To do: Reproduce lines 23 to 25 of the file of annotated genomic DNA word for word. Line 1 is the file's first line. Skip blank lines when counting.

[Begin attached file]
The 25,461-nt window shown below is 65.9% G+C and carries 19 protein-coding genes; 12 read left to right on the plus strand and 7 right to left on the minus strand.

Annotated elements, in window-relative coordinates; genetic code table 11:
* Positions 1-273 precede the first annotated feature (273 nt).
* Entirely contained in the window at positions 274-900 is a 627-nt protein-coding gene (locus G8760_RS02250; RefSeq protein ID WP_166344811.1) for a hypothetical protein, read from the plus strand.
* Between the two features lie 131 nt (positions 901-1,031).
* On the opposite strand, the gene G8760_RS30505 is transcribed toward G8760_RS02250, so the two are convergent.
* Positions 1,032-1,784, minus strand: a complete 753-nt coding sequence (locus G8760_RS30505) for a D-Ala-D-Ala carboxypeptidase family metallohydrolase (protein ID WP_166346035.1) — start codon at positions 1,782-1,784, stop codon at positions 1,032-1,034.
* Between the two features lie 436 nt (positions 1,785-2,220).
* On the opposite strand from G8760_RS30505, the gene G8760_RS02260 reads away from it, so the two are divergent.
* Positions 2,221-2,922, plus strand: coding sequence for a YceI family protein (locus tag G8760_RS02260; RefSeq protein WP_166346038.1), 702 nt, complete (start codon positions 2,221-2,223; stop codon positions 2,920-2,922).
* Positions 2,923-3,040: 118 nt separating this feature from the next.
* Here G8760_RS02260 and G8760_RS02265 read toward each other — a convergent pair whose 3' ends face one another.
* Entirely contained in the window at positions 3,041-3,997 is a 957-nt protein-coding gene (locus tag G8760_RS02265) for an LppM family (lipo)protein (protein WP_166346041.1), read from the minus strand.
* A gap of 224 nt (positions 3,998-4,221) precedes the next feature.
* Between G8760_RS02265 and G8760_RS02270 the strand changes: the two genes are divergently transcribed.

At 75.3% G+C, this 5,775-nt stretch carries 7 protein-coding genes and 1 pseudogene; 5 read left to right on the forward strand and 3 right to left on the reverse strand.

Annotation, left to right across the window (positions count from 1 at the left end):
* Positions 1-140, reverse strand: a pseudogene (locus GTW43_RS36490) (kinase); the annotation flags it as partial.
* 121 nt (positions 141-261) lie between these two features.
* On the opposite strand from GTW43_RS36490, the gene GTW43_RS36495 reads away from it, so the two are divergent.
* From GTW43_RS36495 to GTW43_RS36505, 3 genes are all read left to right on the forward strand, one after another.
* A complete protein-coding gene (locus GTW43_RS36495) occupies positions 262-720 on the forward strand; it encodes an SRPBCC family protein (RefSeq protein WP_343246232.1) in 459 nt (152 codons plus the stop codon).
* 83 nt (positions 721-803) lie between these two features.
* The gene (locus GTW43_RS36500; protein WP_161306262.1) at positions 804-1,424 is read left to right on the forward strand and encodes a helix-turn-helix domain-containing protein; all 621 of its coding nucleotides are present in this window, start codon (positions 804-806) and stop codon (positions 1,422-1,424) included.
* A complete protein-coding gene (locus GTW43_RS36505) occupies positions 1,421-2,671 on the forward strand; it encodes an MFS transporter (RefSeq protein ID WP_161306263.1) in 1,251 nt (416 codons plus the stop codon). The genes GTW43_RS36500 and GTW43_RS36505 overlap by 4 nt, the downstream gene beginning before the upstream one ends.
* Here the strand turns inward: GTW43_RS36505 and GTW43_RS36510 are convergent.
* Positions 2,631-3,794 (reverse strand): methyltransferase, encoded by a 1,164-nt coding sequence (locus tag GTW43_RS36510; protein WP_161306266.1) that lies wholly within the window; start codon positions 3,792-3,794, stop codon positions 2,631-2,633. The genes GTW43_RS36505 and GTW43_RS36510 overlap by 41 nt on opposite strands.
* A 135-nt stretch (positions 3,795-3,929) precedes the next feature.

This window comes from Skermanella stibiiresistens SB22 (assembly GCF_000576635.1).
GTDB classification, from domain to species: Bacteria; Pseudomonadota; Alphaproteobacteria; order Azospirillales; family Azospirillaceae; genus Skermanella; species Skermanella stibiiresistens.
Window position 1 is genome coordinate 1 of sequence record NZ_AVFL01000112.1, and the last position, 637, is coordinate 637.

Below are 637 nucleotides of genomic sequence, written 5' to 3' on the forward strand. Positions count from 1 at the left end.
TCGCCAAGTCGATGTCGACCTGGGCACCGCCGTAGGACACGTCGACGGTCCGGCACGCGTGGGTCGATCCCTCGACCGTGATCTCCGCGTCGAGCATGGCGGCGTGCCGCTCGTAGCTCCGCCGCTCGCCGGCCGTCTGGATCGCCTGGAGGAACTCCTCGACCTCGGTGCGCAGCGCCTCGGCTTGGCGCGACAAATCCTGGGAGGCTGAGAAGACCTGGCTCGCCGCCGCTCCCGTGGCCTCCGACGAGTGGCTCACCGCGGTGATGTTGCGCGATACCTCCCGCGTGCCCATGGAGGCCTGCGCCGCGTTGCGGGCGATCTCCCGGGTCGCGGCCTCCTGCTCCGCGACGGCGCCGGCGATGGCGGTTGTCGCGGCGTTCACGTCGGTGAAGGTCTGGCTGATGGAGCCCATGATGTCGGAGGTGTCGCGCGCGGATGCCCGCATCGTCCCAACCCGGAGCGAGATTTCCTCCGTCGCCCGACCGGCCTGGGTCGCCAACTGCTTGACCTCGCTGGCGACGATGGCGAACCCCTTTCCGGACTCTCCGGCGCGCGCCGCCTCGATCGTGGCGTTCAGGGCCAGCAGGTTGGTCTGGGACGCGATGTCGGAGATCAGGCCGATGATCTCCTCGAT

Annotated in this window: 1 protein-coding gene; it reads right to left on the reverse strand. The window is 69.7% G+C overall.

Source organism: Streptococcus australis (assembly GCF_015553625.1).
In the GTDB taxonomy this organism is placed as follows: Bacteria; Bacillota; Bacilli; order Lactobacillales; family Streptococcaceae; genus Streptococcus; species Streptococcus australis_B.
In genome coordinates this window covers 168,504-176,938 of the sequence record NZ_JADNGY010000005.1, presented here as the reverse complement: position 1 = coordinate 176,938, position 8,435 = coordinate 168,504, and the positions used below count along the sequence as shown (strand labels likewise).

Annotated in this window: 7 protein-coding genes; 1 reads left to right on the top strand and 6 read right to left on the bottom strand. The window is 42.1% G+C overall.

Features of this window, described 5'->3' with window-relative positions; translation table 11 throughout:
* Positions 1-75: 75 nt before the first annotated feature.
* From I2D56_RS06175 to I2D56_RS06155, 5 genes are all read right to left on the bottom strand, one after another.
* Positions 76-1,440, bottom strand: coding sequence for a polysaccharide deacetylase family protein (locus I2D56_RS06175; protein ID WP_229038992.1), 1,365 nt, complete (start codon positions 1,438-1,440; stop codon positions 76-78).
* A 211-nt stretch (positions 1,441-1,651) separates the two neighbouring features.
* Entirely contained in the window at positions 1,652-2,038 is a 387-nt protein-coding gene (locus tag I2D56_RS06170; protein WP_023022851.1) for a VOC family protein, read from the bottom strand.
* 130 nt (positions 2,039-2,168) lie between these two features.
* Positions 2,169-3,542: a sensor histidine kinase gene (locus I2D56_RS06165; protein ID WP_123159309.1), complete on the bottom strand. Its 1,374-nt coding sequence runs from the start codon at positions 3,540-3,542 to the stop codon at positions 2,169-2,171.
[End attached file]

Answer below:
* 83 nt (positions 721-803) lie between these two features.
* The gene (locus GTW43_RS36500; protein WP_161306262.1) at positions 804-1,424 is read left to right on the forward strand and encodes a helix-turn-helix domain-containing protein; all 621 of its coding nucleotides are present in this window, start codon (positions 804-806) and stop codon (positions 1,422-1,424) included.
* A complete protein-coding gene (locus GTW43_RS36505) occupies positions 1,421-2,671 on the forward strand; it encodes an MFS transporter (RefSeq protein ID WP_161306263.1) in 1,251 nt (416 codons plus the stop codon). The genes GTW43_RS36500 and GTW43_RS36505 overlap by 4 nt, the downstream gene beginning before the upstream one ends.